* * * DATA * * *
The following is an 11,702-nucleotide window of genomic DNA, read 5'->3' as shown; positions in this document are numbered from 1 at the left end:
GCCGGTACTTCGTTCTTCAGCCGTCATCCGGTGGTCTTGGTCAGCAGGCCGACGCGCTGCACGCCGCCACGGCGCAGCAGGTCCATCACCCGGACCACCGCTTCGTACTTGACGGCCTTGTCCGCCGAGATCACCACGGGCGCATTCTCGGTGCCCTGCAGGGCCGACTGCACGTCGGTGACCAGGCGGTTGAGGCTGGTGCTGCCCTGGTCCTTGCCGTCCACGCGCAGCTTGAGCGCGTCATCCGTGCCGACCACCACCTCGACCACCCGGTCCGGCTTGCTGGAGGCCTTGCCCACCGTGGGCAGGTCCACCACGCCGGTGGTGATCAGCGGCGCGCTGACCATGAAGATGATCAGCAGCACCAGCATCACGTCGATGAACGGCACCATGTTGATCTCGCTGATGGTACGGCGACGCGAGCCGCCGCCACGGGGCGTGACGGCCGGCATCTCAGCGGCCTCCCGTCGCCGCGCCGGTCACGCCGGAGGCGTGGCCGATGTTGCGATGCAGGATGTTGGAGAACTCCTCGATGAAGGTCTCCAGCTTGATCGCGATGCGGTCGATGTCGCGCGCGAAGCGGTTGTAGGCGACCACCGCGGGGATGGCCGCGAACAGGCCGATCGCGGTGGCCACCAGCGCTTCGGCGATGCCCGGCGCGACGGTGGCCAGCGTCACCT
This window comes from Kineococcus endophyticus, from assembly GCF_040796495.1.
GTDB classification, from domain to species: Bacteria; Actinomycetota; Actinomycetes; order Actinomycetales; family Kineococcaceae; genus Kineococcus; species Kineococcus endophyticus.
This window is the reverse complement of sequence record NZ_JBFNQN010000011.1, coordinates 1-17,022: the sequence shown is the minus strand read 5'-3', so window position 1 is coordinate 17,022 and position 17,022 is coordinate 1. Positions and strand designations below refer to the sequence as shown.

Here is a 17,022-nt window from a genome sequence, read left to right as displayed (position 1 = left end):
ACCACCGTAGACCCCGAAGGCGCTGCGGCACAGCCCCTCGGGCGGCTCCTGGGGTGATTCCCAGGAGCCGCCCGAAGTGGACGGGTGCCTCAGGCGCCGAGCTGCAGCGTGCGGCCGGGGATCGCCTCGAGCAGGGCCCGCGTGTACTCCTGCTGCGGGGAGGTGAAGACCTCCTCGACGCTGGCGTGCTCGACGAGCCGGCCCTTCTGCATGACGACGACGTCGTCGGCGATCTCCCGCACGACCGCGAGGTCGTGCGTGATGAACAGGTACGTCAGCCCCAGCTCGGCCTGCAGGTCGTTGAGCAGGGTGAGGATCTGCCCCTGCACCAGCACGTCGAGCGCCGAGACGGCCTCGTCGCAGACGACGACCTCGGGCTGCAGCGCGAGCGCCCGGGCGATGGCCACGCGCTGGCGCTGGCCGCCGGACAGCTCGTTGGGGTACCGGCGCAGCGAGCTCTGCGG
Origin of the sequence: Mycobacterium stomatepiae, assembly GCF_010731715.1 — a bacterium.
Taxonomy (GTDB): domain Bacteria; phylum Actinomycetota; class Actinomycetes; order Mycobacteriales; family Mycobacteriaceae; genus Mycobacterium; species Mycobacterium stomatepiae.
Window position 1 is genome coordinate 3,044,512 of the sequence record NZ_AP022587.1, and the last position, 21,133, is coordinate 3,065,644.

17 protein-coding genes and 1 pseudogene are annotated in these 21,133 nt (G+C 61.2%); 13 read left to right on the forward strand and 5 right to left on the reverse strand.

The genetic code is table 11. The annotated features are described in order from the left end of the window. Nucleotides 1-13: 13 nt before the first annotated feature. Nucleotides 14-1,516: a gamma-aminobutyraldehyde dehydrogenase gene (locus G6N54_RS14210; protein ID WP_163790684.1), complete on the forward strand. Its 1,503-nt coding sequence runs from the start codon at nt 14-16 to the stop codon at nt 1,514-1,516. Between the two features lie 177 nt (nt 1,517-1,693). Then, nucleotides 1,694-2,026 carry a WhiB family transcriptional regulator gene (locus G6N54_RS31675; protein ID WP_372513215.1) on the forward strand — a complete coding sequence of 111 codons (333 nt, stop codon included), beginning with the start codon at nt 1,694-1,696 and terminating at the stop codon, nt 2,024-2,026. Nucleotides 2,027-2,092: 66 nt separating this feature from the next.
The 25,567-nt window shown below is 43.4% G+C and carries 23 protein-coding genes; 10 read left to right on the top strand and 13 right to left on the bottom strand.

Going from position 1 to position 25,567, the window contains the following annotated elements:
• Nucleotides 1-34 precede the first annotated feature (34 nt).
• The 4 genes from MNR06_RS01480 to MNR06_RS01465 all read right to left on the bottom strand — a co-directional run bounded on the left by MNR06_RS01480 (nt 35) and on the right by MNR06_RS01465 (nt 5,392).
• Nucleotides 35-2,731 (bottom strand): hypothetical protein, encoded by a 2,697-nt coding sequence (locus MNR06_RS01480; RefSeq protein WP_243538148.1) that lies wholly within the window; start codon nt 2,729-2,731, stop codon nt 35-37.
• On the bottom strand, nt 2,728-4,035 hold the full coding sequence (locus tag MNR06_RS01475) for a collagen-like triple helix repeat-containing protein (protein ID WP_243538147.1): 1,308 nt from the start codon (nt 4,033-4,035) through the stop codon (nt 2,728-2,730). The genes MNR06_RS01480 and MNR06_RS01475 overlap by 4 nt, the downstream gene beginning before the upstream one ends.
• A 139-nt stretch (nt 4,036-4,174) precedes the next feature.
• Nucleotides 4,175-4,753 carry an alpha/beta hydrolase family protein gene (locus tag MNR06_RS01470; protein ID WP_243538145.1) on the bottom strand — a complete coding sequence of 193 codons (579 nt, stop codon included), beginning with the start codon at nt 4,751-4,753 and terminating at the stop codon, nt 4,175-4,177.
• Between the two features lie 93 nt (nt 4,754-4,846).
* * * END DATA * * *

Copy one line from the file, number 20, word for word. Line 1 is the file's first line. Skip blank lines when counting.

• Nucleotides 4,175-4,753 carry an alpha/beta hydrolase family protein gene (locus tag MNR06_RS01470; protein ID WP_243538145.1) on the bottom strand — a complete coding sequence of 193 codons (579 nt, stop codon included), beginning with the start codon at nt 4,751-4,753 and terminating at the stop codon, nt 4,175-4,177.